When I was a kid, I used to have this bizarre, recurring nightmare. I was stuck in a playground made of creepy mannequins. (Think: designer scarves strewn over monkey bars and slides lined with plaid fabric.)
As I moved through this playground, swinging on swings and sliding down slides, the mannequins came to life and began to slowly stalk me.
The more I tried to escape them, the more of them I touched and the more of them I accidentally brought to life.
By the end of the dream, I’d be surrounded by a bunch of terrifying, flakey-painted, glassy-eyed monsters.
Yeesh! What a ride. Stephen King, eat your heart out.
Nowadays, most of my nightmares are pretty lame: stress dreams about being late for work, or morning-commute daydreams about losing my job.
As children, our psyches are like evil puppet-masters, wreaking havoc on our still-developing brains. As we get older, the psyche switches up its game.
We experience fewer nightmares, and in their place, we take on a slew of more abstract fears, which society never really got around to showing us how to deal with.
Even worse, these fears can, over time, simmer into chronic stress, boil over into full-blown anxiety or even drug addiction.
The good news is, much of the conventional logic regarding how to face fears and deal with nightmares can also apply to these everyday nightmares.
Learning how to conquer your fears is a great way to beat stress and anxiety, and show that pesky psyche who’s boss. Here are four ways to do exactly that:
Take a long, hard look at what's haunting you.
Most nightmares are, at the root, based in absurdity. The best way to face said absurdity is to shine a spotlight on it.
Why are you afraid of your boss? Because he’s a flesh-eating cannibal? Why are you afraid of speaking in public?
Because the crowd might hurl rocks and shout names? Of course not; that would be ridiculous.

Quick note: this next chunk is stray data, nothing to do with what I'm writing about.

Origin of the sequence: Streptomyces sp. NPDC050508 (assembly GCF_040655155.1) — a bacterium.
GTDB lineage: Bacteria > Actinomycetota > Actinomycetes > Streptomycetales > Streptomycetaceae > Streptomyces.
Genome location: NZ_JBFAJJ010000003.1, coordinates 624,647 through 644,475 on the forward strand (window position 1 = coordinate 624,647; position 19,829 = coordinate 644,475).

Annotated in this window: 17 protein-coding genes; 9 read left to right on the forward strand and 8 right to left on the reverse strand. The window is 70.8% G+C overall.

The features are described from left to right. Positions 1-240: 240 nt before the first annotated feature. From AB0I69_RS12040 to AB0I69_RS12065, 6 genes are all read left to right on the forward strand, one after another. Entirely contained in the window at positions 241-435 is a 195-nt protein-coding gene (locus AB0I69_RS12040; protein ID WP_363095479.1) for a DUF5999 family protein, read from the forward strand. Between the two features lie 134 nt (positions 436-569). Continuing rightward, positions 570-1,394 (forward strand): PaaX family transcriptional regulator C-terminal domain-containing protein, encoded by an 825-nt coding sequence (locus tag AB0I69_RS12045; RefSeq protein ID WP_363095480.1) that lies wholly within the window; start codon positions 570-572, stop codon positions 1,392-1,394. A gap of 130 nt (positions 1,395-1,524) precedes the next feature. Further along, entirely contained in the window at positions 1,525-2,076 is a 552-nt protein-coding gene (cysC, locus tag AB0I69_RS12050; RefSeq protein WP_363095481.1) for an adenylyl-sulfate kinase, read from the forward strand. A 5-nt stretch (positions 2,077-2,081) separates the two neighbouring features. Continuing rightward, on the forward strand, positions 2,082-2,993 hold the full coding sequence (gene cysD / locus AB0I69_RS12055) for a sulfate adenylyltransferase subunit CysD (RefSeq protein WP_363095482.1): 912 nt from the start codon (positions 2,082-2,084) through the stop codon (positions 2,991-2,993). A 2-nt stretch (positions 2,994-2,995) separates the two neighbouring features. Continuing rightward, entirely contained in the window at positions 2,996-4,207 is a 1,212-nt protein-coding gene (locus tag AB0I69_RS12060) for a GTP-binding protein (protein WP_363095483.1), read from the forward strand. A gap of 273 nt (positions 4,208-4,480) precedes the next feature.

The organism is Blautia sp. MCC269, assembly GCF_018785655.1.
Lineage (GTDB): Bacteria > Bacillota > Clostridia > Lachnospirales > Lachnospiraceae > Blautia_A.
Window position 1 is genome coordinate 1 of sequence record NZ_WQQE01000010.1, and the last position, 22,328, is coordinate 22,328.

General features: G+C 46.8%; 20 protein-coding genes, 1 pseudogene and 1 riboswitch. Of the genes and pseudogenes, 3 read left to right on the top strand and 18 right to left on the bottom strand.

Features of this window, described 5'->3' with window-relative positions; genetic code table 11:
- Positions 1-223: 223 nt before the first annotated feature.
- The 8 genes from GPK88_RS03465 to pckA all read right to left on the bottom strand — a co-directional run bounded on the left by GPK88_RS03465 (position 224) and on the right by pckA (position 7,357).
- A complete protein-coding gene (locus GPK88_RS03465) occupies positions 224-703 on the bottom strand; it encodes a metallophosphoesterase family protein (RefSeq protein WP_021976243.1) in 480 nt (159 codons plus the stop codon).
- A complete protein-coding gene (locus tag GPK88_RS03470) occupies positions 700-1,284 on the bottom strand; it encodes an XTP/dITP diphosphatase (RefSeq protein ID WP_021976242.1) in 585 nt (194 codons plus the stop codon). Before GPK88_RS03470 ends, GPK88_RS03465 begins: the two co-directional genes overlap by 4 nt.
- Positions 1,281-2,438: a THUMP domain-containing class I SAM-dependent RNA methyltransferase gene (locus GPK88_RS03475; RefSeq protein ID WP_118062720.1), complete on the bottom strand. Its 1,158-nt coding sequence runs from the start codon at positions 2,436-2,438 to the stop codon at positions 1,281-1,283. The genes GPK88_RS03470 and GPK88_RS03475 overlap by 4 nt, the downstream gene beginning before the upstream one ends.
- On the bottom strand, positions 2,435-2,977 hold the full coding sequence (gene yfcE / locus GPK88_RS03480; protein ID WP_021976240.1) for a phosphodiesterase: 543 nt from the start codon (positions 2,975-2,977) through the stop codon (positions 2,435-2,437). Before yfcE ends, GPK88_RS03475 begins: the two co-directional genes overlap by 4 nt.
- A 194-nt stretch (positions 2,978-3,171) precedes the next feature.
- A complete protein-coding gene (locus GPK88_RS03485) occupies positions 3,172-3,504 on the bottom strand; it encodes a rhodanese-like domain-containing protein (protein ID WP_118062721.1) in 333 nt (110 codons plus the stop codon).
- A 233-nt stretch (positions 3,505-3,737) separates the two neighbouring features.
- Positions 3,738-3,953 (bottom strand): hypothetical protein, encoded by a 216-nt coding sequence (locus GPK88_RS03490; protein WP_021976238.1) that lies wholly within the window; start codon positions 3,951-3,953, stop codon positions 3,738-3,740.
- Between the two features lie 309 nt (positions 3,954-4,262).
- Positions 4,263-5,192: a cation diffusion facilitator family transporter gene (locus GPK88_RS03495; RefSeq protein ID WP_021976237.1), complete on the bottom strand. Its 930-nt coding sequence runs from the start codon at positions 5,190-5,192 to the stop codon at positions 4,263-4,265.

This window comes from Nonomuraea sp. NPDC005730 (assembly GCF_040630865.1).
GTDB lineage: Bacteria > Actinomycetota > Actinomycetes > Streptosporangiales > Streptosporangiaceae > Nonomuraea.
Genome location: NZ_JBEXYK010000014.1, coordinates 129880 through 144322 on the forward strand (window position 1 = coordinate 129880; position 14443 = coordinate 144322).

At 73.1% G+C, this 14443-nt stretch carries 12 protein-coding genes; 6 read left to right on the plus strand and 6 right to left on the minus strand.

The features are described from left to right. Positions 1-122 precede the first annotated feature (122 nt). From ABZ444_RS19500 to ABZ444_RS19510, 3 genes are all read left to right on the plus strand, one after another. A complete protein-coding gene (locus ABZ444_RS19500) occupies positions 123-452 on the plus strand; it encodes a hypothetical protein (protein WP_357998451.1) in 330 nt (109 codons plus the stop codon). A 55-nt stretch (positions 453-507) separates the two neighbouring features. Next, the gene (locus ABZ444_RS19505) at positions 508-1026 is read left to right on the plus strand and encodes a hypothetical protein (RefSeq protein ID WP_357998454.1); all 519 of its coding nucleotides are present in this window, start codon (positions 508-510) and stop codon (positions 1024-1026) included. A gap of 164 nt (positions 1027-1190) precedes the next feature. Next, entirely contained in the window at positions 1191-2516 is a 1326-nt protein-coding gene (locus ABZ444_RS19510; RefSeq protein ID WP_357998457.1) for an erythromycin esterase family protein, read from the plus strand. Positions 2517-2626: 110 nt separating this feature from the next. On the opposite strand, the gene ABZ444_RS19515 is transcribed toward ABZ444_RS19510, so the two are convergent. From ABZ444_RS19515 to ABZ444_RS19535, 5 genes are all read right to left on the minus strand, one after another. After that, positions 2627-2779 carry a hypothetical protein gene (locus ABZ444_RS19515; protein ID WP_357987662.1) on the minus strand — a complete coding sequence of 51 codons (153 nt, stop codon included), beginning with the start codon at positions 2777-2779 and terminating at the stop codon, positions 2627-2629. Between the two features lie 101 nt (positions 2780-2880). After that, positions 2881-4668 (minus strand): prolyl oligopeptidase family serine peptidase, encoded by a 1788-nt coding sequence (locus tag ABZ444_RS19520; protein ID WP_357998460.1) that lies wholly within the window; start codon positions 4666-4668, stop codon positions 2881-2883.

Whatever you’re afraid of, if you sit down and think about it and let yourself delve deep and study it, you’ll find it’s pretty ridiculous.
Unless you’re afraid of camel spiders, that is. Those things are gnarly.
When you get right down to it, fear is the disruption of pattern, the interruption of the known or the loss of control. Fear is what happens when what you think you know turns out to be wrong.
Persistent fear and anxiety are just mindsets we think we have little control over.
The beauty of a nightmare is we have the power to change the equation. What was a terrifying shadow in the dark can, with the flick of a light-switch, be revealed as a cookie-crumb. Or a cat. Or a CAMEL SPIDER -- OH MY GOD.
In facing your nightmare, try to think of a way you can confront it in a controlled environment.
If you’re afraid of public speaking, maybe you could record yourself speaking in private. If you’re afraid of confronting your boss, why not give the conversation a dry run with a coworker?
Make it mundane.
Research shows one of the most effective ways of reducing fear is to establish repeated exposure.
The principle of desensitization applies here. The more times you’re confronted with a thing, the more routine that confrontation becomes. The old “fake it ‘til you make it” might apply here.
After all, finding a serial killer at your door is terrifying.
Finding out a serial killer is scheduled to be at your door, every day this week, precisely between the hours of noon and 2 pm? Meh.
Just do it already.
Unless your nightmare is being locked in a room with a camel spider, chances are, it’s probably not all that serious.
At worst, it might be mildly embarrassing or financially inconvenient.
With that in mind, you could spend all the time in the world analyzing your worst nightmare, making notes about it and considering your nightmare from every possible angle, or you could just walk right up to it and look it in the face.
Chances are, your nightmare will blink first.